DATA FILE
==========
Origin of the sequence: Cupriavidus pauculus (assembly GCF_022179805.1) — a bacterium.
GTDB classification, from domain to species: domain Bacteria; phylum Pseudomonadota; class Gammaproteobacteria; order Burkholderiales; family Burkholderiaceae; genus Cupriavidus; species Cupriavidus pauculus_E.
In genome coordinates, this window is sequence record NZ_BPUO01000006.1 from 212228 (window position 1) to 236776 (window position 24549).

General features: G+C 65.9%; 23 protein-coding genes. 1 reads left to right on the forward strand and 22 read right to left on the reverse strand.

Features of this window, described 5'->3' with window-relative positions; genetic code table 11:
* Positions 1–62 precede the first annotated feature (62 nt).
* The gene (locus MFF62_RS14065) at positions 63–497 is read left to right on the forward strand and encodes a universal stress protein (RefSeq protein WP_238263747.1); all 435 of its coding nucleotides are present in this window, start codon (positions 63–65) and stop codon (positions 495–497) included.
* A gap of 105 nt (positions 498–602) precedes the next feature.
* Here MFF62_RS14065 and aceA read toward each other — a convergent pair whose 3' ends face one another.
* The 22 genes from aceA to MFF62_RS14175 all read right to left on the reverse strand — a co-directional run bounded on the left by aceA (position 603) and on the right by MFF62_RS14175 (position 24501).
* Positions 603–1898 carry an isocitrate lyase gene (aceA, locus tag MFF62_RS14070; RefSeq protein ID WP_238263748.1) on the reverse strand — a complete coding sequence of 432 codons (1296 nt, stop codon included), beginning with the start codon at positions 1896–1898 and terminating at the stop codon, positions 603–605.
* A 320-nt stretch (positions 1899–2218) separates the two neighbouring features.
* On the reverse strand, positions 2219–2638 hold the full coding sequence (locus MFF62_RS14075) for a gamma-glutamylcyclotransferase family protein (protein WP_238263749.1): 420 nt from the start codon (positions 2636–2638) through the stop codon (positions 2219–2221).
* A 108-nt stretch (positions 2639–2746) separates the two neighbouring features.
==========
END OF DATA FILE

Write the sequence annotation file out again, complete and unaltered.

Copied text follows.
Origin of the sequence: Cupriavidus pauculus (assembly GCF_022179805.1) — a bacterium.
GTDB classification, from domain to species: domain Bacteria; phylum Pseudomonadota; class Gammaproteobacteria; order Burkholderiales; family Burkholderiaceae; genus Cupriavidus; species Cupriavidus pauculus_E.
In genome coordinates, this window is sequence record NZ_BPUO01000006.1 from 212228 (window position 1) to 236776 (window position 24549).

General features: G+C 65.9%; 23 protein-coding genes. 1 reads left to right on the forward strand and 22 read right to left on the reverse strand.

Features of this window, described 5'->3' with window-relative positions; genetic code table 11:
* Positions 1–62 precede the first annotated feature (62 nt).
* The gene (locus MFF62_RS14065) at positions 63–497 is read left to right on the forward strand and encodes a universal stress protein (RefSeq protein WP_238263747.1); all 435 of its coding nucleotides are present in this window, start codon (positions 63–65) and stop codon (positions 495–497) included.
* A gap of 105 nt (positions 498–602) precedes the next feature.
* Here MFF62_RS14065 and aceA read toward each other — a convergent pair whose 3' ends face one another.
* The 22 genes from aceA to MFF62_RS14175 all read right to left on the reverse strand — a co-directional run bounded on the left by aceA (position 603) and on the right by MFF62_RS14175 (position 24501).
* Positions 603–1898 carry an isocitrate lyase gene (aceA, locus tag MFF62_RS14070; RefSeq protein ID WP_238263748.1) on the reverse strand — a complete coding sequence of 432 codons (1296 nt, stop codon included), beginning with the start codon at positions 1896–1898 and terminating at the stop codon, positions 603–605.
* A 320-nt stretch (positions 1899–2218) separates the two neighbouring features.
* On the reverse strand, positions 2219–2638 hold the full coding sequence (locus MFF62_RS14075) for a gamma-glutamylcyclotransferase family protein (protein WP_238263749.1): 420 nt from the start codon (positions 2636–2638) through the stop codon (positions 2219–2221).
* A 108-nt stretch (positions 2639–2746) separates the two neighbouring features.